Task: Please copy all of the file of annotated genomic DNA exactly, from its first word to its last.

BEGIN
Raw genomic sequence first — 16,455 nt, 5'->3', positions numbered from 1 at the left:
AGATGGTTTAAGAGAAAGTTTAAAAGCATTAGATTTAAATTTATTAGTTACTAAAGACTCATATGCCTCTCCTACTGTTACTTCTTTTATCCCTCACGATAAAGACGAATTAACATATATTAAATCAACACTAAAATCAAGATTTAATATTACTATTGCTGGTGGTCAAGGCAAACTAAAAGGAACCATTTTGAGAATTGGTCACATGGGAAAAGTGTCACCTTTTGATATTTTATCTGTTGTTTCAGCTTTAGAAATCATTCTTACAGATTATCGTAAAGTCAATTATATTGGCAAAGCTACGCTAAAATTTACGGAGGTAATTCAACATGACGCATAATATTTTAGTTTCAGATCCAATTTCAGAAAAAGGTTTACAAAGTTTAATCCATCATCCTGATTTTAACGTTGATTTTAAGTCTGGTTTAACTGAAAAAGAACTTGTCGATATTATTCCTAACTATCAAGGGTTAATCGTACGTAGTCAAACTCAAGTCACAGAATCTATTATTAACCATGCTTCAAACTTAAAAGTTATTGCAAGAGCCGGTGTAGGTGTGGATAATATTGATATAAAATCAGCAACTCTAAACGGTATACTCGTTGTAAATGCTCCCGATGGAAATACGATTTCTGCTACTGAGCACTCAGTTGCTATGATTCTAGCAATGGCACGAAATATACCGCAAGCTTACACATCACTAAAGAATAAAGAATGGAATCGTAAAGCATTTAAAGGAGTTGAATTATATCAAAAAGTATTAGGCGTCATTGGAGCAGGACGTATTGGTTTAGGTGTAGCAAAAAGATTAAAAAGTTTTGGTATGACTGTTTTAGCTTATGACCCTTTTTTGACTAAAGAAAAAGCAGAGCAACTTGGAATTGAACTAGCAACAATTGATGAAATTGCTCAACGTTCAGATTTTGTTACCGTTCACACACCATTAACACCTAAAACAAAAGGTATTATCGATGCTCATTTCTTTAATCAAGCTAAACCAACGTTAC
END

Raw genomic sequence first — 16,455 nt, 5'->3', positions numbered from 1 at the left:
AGATGGTTTAAGAGAAAGTTTAAAAGCATTAGATTTAAATTTATTAGTTACTAAAGACTCATATGCCTCTCCTACTGTTACTTCTTTTATCCCTCACGATAAAGACGAATTAACATATATTAAATCAACACTAAAATCAAGATTTAATATTACTATTGCTGGTGGTCAAGGCAAACTAAAAGGAACCATTTTGAGAATTGGTCACATGGGAAAAGTGTCACCTTTTGATATTTTATCTGTTGTTTCAGCTTTAGAAATCATTCTTACAGATTATCGTAAAGTCAATTATATTGGCAAAGCTACGCTAAAATTTACGGAGGTAATTCAACATGACGCATAATATTTTAGTTTCAGATCCAATTTCAGAAAAAGGTTTACAAAGTTTAATCCATCATCCTGATTTTAACGTTGATTTTAAGTCTGGTTTAACTGAAAAAGAACTTGTCGATATTATTCCTAACTATCAAGGGTTAATCGTACGTAGTCAAACTCAAGTCACAGAATCTATTATTAACCATGCTTCAAACTTAAAAGTTATTGCAAGAGCCGGTGTAGGTGTGGATAATATTGATATAAAATCAGCAACTCTAAACGGTATACTCGTTGTAAATGCTCCCGATGGAAATACGATTTCTGCTACTGAGCACTCAGTTGCTATGATTCTAGCAATGGCACGAAATATACCGCAAGCTTACACATCACTAAAGAATAAAGAATGGAATCGTAAAGCATTTAAAGGAGTTGAATTATATCAAAAAGTATTAGGCGTCATTGGAGCAGGACGTATTGGTTTAGGTGTAGCAAAAAGATTAAAAAGTTTTGGTATGACTGTTTTAGCTTATGACCCTTTTTTGACTAAAGAAAAAGCAGAGCAACTTGGAATTGAACTAGCAACAATTGATGAAATTGCTCAACGTTCAGATTTTGTTACCGTTCACACACCATTAACACCTAAAACAAAAGGTATTATCGATGCTCATTTCTTTAATCAAGCTAAACCAACGTTAC